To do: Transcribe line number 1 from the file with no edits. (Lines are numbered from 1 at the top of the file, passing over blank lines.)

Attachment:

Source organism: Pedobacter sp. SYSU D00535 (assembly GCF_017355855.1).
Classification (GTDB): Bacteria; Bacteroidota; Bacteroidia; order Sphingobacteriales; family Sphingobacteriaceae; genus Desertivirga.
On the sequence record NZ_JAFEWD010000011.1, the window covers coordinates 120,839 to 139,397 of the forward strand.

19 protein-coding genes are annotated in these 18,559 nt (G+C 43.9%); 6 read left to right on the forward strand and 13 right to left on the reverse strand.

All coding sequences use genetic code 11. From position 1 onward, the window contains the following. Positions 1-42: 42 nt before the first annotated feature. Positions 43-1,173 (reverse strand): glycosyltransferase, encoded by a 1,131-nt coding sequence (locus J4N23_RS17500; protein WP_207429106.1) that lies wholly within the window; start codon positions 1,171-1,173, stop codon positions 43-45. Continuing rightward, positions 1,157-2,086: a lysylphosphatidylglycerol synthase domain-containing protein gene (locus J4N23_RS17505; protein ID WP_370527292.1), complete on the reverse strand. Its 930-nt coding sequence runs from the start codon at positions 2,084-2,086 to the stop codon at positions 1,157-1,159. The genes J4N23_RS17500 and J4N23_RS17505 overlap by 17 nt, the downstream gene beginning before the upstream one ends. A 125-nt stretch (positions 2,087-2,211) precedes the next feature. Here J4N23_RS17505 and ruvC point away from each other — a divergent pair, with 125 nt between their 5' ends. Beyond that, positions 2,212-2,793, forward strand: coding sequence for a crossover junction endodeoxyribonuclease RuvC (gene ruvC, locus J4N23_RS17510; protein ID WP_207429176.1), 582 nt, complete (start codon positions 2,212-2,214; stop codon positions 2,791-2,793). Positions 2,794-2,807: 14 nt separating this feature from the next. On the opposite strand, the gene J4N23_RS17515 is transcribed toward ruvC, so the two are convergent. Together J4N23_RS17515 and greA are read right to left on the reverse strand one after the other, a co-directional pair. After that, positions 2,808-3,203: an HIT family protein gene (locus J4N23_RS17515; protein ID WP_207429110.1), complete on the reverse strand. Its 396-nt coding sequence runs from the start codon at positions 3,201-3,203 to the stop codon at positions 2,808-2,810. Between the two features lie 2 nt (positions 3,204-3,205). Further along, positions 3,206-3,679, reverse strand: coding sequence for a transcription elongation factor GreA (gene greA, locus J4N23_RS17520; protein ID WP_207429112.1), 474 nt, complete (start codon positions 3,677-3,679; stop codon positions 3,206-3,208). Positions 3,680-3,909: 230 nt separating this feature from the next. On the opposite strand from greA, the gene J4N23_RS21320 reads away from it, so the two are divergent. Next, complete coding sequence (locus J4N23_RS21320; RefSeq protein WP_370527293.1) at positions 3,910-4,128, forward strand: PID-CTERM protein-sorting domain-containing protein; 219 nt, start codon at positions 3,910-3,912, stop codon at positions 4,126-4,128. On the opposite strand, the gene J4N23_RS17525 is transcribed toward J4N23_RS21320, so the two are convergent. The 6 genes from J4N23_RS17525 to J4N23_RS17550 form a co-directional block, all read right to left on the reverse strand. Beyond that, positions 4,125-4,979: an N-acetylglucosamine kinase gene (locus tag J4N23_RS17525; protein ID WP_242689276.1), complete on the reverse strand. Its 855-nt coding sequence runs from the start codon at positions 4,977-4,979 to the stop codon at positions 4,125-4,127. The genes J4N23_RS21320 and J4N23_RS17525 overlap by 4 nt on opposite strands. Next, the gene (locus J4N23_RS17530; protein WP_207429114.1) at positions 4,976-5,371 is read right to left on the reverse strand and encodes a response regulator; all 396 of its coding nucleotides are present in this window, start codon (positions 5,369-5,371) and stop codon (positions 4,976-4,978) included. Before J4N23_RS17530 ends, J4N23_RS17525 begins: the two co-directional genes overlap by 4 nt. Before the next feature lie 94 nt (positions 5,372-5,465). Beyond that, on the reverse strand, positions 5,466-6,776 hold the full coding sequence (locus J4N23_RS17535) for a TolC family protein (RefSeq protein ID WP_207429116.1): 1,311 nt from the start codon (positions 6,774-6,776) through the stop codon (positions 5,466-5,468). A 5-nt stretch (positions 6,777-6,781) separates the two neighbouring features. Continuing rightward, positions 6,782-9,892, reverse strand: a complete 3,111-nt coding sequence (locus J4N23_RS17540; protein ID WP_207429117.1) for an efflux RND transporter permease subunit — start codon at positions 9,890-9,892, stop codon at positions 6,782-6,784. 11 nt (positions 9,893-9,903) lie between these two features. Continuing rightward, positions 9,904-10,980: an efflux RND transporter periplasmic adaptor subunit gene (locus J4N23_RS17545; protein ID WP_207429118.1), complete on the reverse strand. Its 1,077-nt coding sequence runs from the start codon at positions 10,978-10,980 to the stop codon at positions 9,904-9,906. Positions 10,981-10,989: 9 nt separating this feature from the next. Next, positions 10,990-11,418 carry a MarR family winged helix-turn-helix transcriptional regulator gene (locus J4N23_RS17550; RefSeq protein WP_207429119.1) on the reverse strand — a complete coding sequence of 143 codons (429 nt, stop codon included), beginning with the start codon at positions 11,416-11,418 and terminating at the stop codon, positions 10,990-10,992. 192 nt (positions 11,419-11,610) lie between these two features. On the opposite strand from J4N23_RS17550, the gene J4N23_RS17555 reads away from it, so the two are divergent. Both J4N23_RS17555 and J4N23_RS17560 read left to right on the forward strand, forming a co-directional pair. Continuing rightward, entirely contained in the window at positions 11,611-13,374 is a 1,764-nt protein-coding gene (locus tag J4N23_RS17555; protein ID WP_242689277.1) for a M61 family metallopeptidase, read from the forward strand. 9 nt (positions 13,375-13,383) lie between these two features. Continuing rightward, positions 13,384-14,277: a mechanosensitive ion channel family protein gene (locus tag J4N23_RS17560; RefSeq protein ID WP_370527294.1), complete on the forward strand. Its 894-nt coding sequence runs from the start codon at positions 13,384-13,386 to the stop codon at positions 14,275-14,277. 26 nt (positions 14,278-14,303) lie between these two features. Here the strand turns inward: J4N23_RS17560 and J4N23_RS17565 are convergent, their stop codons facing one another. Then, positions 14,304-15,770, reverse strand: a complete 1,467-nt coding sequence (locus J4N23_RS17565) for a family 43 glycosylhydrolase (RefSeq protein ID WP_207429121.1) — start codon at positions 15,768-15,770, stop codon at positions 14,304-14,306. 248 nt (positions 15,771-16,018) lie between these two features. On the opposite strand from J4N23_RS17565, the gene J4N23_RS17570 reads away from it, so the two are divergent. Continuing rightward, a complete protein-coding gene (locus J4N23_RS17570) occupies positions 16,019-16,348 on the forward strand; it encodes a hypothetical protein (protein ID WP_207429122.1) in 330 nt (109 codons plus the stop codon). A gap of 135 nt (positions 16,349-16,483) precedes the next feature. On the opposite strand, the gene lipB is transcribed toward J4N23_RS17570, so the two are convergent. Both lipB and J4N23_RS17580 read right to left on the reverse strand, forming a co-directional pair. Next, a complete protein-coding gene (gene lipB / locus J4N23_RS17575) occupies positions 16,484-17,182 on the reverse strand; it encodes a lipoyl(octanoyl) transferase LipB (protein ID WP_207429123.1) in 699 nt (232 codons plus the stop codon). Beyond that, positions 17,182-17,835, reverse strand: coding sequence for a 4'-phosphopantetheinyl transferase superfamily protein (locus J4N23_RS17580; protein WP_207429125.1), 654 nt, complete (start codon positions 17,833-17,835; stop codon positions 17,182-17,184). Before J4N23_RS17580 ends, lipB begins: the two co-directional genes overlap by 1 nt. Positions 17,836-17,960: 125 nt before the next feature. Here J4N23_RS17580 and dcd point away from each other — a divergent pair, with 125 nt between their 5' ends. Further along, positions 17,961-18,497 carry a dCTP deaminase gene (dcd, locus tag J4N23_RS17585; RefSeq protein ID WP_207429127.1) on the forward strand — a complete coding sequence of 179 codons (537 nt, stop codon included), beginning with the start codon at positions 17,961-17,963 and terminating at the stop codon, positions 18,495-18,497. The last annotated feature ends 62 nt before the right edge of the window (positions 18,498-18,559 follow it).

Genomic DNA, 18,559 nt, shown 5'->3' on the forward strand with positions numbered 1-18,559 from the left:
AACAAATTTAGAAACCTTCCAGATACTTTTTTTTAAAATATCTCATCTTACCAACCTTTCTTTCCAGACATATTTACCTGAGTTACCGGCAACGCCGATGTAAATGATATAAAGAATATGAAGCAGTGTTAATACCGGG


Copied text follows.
Source organism: Pedobacter sp. SYSU D00535 (assembly GCF_017355855.1).